Determinants of Major Psychopathology Lab
In the Determinants of Major Psychopathology Lab, Lauren Ellman, associate professor of psychology, and her students investigate the factors that contribute to risk for mental disorders, including the environmental and biological contributions to the development of schizophrenia and related disorders, such as other psychotic disorders and depression.
Developmental Science Lab
The Developmental Science Lab group researches the development of the processes involved in social understanding and interaction with others. Under the direction of Peter Marshall, chair of the psychology and neuroscience department, lab members use various behavioral and neuroscientific methods to examine the connections between self and other, beginning in infancy and extending into adulthood. Current research projects include examining how the body is represented in the developing brain, and how these representations may provide a building block for imitation and other important cognitive capacities.
Health Disparities and Prevention Science Lab
The Health Disparities and Prevention Science Lab, led by Will Vincent, assistant professor of psychology, merges clinical and community psychology, health psychology, and public health to focus on vulnerable populations. Members investigate the impact of social and structural determinants of health, such as stigma and poverty, on mental and physical health outcomes, including health behaviors. They strive toward a strengths-based approach. Additionally, they are interested in multilevel conceptualizations of the individual in context with an appreciation for intersectionality theory. Finally, as part of a multilevel approach, broadly defined, they also investigate intra-individual, biological substrates of stigma and other social and structural determinants of health.
Mechanisms of Affect Dysregulation Lab
The Mechanisms of Affect Dysregulation Lab considers biological, psychological (cognitive-affective) and environmental mechanisms underlying difficulties in affect regulation (control of one’s emotional state). Under the direction of Michael McCloskey, associate professor of psychology and director of clinical training, researchers seek to understand how humans control their emotions through a combination of behavioral and neuroimaging studies.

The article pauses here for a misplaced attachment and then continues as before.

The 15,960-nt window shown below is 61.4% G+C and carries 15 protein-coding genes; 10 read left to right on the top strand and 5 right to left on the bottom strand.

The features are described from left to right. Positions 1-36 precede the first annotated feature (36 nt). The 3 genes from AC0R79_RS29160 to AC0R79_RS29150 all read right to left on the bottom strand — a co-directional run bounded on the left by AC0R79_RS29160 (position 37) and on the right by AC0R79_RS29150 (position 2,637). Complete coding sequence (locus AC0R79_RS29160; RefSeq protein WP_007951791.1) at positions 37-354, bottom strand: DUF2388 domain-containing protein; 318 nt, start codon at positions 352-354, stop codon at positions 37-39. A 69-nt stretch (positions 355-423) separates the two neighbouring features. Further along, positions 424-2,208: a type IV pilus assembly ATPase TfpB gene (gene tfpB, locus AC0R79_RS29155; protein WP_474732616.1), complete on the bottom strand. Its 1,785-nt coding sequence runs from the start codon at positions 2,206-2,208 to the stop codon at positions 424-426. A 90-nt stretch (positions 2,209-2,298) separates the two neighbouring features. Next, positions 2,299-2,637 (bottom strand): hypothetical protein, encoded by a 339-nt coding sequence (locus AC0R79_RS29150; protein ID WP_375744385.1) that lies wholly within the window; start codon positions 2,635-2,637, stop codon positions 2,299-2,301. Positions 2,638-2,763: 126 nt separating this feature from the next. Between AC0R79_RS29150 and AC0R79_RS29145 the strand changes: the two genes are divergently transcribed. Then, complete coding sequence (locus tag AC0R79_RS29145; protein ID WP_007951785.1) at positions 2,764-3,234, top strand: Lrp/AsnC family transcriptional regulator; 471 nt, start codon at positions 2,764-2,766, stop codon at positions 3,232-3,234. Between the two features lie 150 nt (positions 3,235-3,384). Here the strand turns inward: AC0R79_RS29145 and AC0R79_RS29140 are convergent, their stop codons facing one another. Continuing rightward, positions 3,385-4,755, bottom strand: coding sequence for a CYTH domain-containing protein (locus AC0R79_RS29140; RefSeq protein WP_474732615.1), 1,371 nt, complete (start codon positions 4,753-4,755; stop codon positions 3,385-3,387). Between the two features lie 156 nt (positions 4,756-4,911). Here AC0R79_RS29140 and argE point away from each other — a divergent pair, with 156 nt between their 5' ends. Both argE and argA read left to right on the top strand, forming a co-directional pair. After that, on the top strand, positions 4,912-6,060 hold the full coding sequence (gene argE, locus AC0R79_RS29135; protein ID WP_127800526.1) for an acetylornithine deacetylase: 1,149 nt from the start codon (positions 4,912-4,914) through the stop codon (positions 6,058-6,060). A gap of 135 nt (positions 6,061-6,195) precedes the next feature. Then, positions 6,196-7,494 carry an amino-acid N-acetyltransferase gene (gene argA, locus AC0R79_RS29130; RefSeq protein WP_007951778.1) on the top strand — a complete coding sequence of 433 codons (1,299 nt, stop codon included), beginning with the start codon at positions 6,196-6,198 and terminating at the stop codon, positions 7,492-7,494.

Memory, Epigenetics and Addiction Lab
The Memory, Epigenetics and Addiction Laboratory, led by Mathieu Wimmer, assistant professor of neuroscience and psychology, combines animal models of addiction with molecular biological techniques to study epigenetic mechanisms underlying addiction susceptibility. Researchers have developed a multigenerational model to study the influence of drug exposure on future generations.
Mood and Cognition Lab
The Mood and Cognition Lab is led by principal investigator Lauren Alloy, Laura H. Carnell Professor of Psychology. Researchers investigate the cognitive, developmental, emotional, neurobiological and psychosocial processes in the onset and course of depression and bipolar disorder in adolescents and adults. Researchers investigate the causes of the first onset of depression and bipolar disorder in adolescents and young adults, and the factors that provide protection against these diseases.
Neurochemistry and Cognition Lab
The Neurochemistry and Cognition Lab is led by Vinay Parikh, associate professor of neuroscience and psychology. Researchers investigate cellular and neurochemical circuit mechanisms that maintain cognitive processes, specifically those involved in attention and executive functions and how these mechanisms are affected by aging/pathological aging and exposure to drugs of abuse. Researchers utilize a combination of neuroscientific approaches, including rodent behavioral paradigms, in vivo electrochemical recordings, genetic manipulations and protein biochemistry.
Led by principal investigator Jason Chein, professor of psychology, the Neurocognition Lab researches basic mechanisms of working memory and cognitive control; how to train working memory and cognitive control; and the development of cognitive control and its impact on adolescent decision-making.
The Neuroeconomics Lab, led by principal investigator David Smith, assistant professor of psychology, uses neuroimaging, computational modeling and noninvasive brain stimulation to study the mechanisms of value-based decision-making in humans. The lab utilizes an interdisciplinary approach, integrating perspectives from economics, neuroscience and psychology.
Neuroendocrinology & Behavior Laboratory